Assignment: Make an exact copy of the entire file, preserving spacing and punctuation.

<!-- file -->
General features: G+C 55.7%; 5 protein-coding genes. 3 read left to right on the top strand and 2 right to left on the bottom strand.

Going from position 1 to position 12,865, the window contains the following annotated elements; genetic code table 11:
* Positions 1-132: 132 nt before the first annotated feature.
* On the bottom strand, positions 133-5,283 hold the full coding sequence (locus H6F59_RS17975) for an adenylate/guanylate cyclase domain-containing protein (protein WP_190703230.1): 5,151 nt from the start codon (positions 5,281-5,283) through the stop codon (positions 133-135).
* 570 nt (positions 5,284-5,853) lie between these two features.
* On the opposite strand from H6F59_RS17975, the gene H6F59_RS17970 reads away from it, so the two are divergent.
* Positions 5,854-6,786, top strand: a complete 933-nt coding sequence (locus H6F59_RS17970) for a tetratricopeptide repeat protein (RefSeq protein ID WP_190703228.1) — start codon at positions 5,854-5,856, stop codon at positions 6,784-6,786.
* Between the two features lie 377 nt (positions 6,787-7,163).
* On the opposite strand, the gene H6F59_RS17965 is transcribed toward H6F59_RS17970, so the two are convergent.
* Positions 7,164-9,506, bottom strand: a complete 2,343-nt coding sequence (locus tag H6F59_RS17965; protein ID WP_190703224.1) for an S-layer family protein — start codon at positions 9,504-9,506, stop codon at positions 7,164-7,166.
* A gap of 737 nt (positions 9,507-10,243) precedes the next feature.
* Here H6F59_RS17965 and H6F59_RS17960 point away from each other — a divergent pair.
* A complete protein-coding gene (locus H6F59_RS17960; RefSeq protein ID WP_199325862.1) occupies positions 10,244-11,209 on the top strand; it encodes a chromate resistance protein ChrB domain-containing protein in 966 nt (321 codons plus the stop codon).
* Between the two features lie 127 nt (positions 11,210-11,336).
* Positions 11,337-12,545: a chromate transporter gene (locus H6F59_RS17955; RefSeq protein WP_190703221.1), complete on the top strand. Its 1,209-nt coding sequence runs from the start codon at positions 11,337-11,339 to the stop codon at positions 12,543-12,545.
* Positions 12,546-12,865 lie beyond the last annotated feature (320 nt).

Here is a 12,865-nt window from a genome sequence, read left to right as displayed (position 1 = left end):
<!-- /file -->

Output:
General features: G+C 55.7%; 5 protein-coding genes. 3 read left to right on the top strand and 2 right to left on the bottom strand.

Going from position 1 to position 12,865, the window contains the following annotated elements; genetic code table 11:
* Positions 1-132: 132 nt before the first annotated feature.
* On the bottom strand, positions 133-5,283 hold the full coding sequence (locus H6F59_RS17975) for an adenylate/guanylate cyclase domain-containing protein (protein WP_190703230.1): 5,151 nt from the start codon (positions 5,281-5,283) through the stop codon (positions 133-135).
* 570 nt (positions 5,284-5,853) lie between these two features.
* On the opposite strand from H6F59_RS17975, the gene H6F59_RS17970 reads away from it, so the two are divergent.
* Positions 5,854-6,786, top strand: a complete 933-nt coding sequence (locus H6F59_RS17970) for a tetratricopeptide repeat protein (RefSeq protein ID WP_190703228.1) — start codon at positions 5,854-5,856, stop codon at positions 6,784-6,786.
* Between the two features lie 377 nt (positions 6,787-7,163).
* On the opposite strand, the gene H6F59_RS17965 is transcribed toward H6F59_RS17970, so the two are convergent.
* Positions 7,164-9,506, bottom strand: a complete 2,343-nt coding sequence (locus tag H6F59_RS17965; protein ID WP_190703224.1) for an S-layer family protein — start codon at positions 9,504-9,506, stop codon at positions 7,164-7,166.
* A gap of 737 nt (positions 9,507-10,243) precedes the next feature.
* Here H6F59_RS17965 and H6F59_RS17960 point away from each other — a divergent pair.
* A complete protein-coding gene (locus H6F59_RS17960; RefSeq protein ID WP_199325862.1) occupies positions 10,244-11,209 on the top strand; it encodes a chromate resistance protein ChrB domain-containing protein in 966 nt (321 codons plus the stop codon).
* Between the two features lie 127 nt (positions 11,210-11,336).
* Positions 11,337-12,545: a chromate transporter gene (locus H6F59_RS17955; RefSeq protein WP_190703221.1), complete on the top strand. Its 1,209-nt coding sequence runs from the start codon at positions 11,337-11,339 to the stop codon at positions 12,543-12,545.
* Positions 12,546-12,865 lie beyond the last annotated feature (320 nt).

Here is a 12,865-nt window from a genome sequence, read left to right as displayed (position 1 = left end):